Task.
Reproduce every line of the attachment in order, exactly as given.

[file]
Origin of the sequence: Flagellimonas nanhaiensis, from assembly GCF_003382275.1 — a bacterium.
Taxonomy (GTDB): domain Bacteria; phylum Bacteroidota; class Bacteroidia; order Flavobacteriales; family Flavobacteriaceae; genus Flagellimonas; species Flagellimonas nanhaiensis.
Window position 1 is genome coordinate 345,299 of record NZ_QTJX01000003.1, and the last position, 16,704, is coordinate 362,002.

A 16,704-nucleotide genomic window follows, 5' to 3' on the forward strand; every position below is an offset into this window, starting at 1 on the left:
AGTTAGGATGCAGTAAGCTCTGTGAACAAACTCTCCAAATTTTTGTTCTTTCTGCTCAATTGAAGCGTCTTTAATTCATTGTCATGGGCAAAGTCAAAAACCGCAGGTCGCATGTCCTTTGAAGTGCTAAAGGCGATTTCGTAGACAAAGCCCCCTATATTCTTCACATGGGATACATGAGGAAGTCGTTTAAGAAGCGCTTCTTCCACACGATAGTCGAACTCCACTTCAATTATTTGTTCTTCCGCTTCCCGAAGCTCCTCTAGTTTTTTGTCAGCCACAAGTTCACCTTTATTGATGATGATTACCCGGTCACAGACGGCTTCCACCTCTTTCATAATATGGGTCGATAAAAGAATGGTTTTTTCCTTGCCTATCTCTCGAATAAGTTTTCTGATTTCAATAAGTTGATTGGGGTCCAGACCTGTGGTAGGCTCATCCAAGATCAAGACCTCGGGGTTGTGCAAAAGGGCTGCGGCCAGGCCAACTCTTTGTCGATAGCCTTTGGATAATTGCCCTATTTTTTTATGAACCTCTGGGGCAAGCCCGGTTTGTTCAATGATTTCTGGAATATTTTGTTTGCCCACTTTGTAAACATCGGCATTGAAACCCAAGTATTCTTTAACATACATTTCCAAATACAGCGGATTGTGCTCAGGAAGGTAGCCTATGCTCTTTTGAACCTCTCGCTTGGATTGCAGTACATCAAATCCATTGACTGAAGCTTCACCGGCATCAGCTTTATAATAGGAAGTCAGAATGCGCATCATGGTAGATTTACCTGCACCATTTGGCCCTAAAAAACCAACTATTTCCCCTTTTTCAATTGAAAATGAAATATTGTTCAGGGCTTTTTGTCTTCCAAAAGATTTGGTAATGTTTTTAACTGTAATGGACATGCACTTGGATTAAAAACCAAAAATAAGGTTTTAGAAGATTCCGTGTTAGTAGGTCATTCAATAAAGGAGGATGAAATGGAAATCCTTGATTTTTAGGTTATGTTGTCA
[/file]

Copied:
Origin of the sequence: Flagellimonas nanhaiensis, from assembly GCF_003382275.1 — a bacterium.
Taxonomy (GTDB): domain Bacteria; phylum Bacteroidota; class Bacteroidia; order Flavobacteriales; family Flavobacteriaceae; genus Flagellimonas; species Flagellimonas nanhaiensis.
Window position 1 is genome coordinate 345,299 of record NZ_QTJX01000003.1, and the last position, 16,704, is coordinate 362,002.

A 16,704-nucleotide genomic window follows, 5' to 3' on the forward strand; every position below is an offset into this window, starting at 1 on the left:
AGTTAGGATGCAGTAAGCTCTGTGAACAAACTCTCCAAATTTTTGTTCTTTCTGCTCAATTGAAGCGTCTTTAATTCATTGTCATGGGCAAAGTCAAAAACCGCAGGTCGCATGTCCTTTGAAGTGCTAAAGGCGATTTCGTAGACAAAGCCCCCTATATTCTTCACATGGGATACATGAGGAAGTCGTTTAAGAAGCGCTTCTTCCACACGATAGTCGAACTCCACTTCAATTATTTGTTCTTCCGCTTCCCGAAGCTCCTCTAGTTTTTTGTCAGCCACAAGTTCACCTTTATTGATGATGATTACCCGGTCACAGACGGCTTCCACCTCTTTCATAATATGGGTCGATAAAAGAATGGTTTTTTCCTTGCCTATCTCTCGAATAAGTTTTCTGATTTCAATAAGTTGATTGGGGTCCAGACCTGTGGTAGGCTCATCCAAGATCAAGACCTCGGGGTTGTGCAAAAGGGCTGCGGCCAGGCCAACTCTTTGTCGATAGCCTTTGGATAATTGCCCTATTTTTTTATGAACCTCTGGGGCAAGCCCGGTTTGTTCAATGATTTCTGGAATATTTTGTTTGCCCACTTTGTAAACATCGGCATTGAAACCCAAGTATTCTTTAACATACATTTCCAAATACAGCGGATTGTGCTCAGGAAGGTAGCCTATGCTCTTTTGAACCTCTCGCTTGGATTGCAGTACATCAAATCCATTGACTGAAGCTTCACCGGCATCAGCTTTATAATAGGAAGTCAGAATGCGCATCATGGTAGATTTACCTGCACCATTTGGCCCTAAAAAACCAACTATTTCCCCTTTTTCAATTGAAAATGAAATATTGTTCAGGGCTTTTTGTCTTCCAAAAGATTTGGTAATGTTTTTAACTGTAATGGACATGCACTTGGATTAAAAACCAAAAATAAGGTTTTAGAAGATTCCGTGTTAGTAGGTCATTCAATAAAGGAGGATGAAATGGAAATCCTTGATTTTTAGGTTATGTTGTCA